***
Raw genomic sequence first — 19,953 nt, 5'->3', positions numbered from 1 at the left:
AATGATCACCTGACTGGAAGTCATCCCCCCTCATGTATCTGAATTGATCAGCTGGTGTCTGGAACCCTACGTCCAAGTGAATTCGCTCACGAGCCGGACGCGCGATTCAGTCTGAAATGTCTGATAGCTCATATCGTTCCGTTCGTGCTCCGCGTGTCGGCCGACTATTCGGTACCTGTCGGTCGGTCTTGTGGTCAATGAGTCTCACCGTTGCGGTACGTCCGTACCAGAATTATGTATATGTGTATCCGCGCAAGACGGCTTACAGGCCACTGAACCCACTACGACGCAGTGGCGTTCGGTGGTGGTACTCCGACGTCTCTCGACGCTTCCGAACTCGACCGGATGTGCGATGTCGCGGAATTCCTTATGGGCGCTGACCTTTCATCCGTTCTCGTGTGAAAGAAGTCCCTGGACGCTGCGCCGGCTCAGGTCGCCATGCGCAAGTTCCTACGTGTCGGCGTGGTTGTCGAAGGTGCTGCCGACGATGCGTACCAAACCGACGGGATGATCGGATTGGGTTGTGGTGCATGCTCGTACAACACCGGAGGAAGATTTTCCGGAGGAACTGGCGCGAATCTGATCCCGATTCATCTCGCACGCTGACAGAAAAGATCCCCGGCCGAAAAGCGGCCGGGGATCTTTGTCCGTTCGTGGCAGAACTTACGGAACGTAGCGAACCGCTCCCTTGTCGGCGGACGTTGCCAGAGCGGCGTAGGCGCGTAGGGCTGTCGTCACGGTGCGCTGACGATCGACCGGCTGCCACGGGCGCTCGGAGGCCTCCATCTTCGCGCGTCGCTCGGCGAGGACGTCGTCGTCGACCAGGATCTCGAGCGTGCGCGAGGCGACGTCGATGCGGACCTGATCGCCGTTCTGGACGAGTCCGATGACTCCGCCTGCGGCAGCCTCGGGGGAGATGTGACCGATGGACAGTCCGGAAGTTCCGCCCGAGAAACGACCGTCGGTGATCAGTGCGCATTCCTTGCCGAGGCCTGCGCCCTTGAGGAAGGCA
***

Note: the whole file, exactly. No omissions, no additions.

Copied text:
Raw genomic sequence first — 19,953 nt, 5'->3', positions numbered from 1 at the left:
AATGATCACCTGACTGGAAGTCATCCCCCCTCATGTATCTGAATTGATCAGCTGGTGTCTGGAACCCTACGTCCAAGTGAATTCGCTCACGAGCCGGACGCGCGATTCAGTCTGAAATGTCTGATAGCTCATATCGTTCCGTTCGTGCTCCGCGTGTCGGCCGACTATTCGGTACCTGTCGGTCGGTCTTGTGGTCAATGAGTCTCACCGTTGCGGTACGTCCGTACCAGAATTATGTATATGTGTATCCGCGCAAGACGGCTTACAGGCCACTGAACCCACTACGACGCAGTGGCGTTCGGTGGTGGTACTCCGACGTCTCTCGACGCTTCCGAACTCGACCGGATGTGCGATGTCGCGGAATTCCTTATGGGCGCTGACCTTTCATCCGTTCTCGTGTGAAAGAAGTCCCTGGACGCTGCGCCGGCTCAGGTCGCCATGCGCAAGTTCCTACGTGTCGGCGTGGTTGTCGAAGGTGCTGCCGACGATGCGTACCAAACCGACGGGATGATCGGATTGGGTTGTGGTGCATGCTCGTACAACACCGGAGGAAGATTTTCCGGAGGAACTGGCGCGAATCTGATCCCGATTCATCTCGCACGCTGACAGAAAAGATCCCCGGCCGAAAAGCGGCCGGGGATCTTTGTCCGTTCGTGGCAGAACTTACGGAACGTAGCGAACCGCTCCCTTGTCGGCGGACGTTGCCAGAGCGGCGTAGGCGCGTAGGGCTGTCGTCACGGTGCGCTGACGATCGACCGGCTGCCACGGGCGCTCGGAGGCCTCCATCTTCGCGCGTCGCTCGGCGAGGACGTCGTCGTCGACCAGGATCTCGAGCGTGCGCGAGGCGACGTCGATGCGGACCTGATCGCCGTTCTGGACGAGTCCGATGACTCCGCCTGCGGCAGCCTCGGGGGAGATGTGACCGATGGACAGTCCGGAAGTTCCGCCCGAGAAACGACCGTCGGTGATCAGTGCGCATTCCTTGCCGAGGCCTGCGCCCTTGAGGAAGGCA